Ironically, however, despite the loss of an estimated 2,000 Russian members, SAT thrived, survived additional persecution from fascist governments during the late thirties and the forties, and remains a healthy organization today. But unhappily, in 1937 the Stalinist secret police turned on the members of SEU with the result that Ernest Drezen himself, in company with all other prominent Soviet Esperantists, were destroyed in their turn. Of the SEU leadership only two survived: Gregor Demidjuk from Moscow, who joined SAT in 1922, returned from Siberian exile in 1955, and a member of the Leningrad group, Simeon Podkaminer, another SAT pioneer, also survived his sentence.

As the conflict between the supporters of Lanti and those of Drezen was so protracted and so bitter, I think it appropriate to provide here, in Lanti's own words, the definition of socialism in which he believed so firmly. Here it is.

"Socialism is a social order ("sociordo") in which there would be no exploitation of one group of individuals by another; in which every worker would receive the full value of his labour, that is no surplus would be reserved for the use of a class or category of privileged individuals; a social order in which everyone would be able to freely develop his or her potential and would have the right to express openly and without embarrassment their opinions and the ability to publish them; a just and fair social order with no classes in which each individual could attain awareness of their own dignity. In a word, Socialism would be the attainment of the slogan which hypocritically adorns state buildings and monuments in France: Liberty, Equality and Fraternity."

Lenin, who described freedom as "a bourgeois prejudice" would have had no time for that definition, which owes much more to Bakunin than to Marx, nor would any of his successors to the leadership of the Russian Communist party. And under Stalin, the expression of such opinions resulted in a death sentence for anyone brave enough to utter them.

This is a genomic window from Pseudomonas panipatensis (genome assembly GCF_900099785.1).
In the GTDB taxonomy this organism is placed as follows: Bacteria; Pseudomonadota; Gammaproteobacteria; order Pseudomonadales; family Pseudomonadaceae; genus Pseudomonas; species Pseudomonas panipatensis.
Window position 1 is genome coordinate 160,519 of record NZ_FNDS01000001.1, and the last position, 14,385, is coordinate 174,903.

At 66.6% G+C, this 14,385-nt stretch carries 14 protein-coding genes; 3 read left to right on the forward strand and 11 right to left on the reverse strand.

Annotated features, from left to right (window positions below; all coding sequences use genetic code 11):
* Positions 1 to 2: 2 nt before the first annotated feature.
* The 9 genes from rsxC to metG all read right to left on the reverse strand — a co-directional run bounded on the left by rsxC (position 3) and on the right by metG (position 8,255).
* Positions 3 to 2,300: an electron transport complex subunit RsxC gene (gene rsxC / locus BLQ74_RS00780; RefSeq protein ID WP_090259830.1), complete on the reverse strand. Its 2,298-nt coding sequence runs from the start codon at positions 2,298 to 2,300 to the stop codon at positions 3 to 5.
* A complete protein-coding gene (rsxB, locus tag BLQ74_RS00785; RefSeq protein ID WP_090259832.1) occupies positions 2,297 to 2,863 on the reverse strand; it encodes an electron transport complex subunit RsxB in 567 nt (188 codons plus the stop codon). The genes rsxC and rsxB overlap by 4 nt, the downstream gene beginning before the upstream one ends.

By contrast, Lanti's own view of the Communism to be found in Russia, became more and more hostile until, in 1935, he wrote:

"Soviet society, as it is now constituted, is a wholly new species with nothing in common with socialism. Some people describe it as "state capitalism," others compare it with the society of the Incas of Peru before their conquest by the Spaniards.

The name which one gives to any system of government in fact proves nothing. However, if one has to give it a name it is easy to show that the Stalinist regime has many similar features to those of Mussolini and Hitler so without any hesitation I would conclude that in the Soviet Union the form of government is RED FASCISM."

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PRI TUTKOMUNA LINGVO
PRI RUSA LINGVO
PRI ANGLA LINGVO
PRI ALIAJ NACIAJ LINGVOJ
BATALO DE LINGVOJ
ARTIKOLOJ PRI ESPERANTO
"" PRI "KONKURENTOJ" DE ESPERANTO
LECIONOJ DE ESPERANTO
.KONSULTOJ DE E-INSTRUISTOJ
ESPERANTOLOGIO KAJ INTERLINGVISTIKO
TRADUKO DE MALSIMPLAJ FRAZOJ
TRADUKOJ DE DIVERSAJ VERKOJ
FRAZEOLOGIO DE ESPERANTO
, . VERKOJ DE ZAMENHOF KAJ PRI LI
, PROKSIMAJ MOVADOJ
ELSTARAJ PERSONOJ KAJ ESPERANTO
PRI ELSTARAJ ESPERANTISTOJ
. EL HISTORIO DE RUSIA E-MOVADO
KION ONI SKRIBAS PRI ESPERANTO
ESPERANTO EN LITERATURO
. KIAL E-MOVADO NE PROGRESAS
HUMURO PRI KAJ EN ESPERANTO
- ESPERANTO POR INFANOJ
DIVERSAJHOJ
INTERESAJHOJ
PERSONAJHOJ
/ DEMANDARO / RESPONDARO
UTILAJ LIGILOJ
IN ENGLISHPAGHOJ EN ANGLA LINGVO
PAGHOJ TUTE EN ESPERANTO
NIA BIBLIOTEKO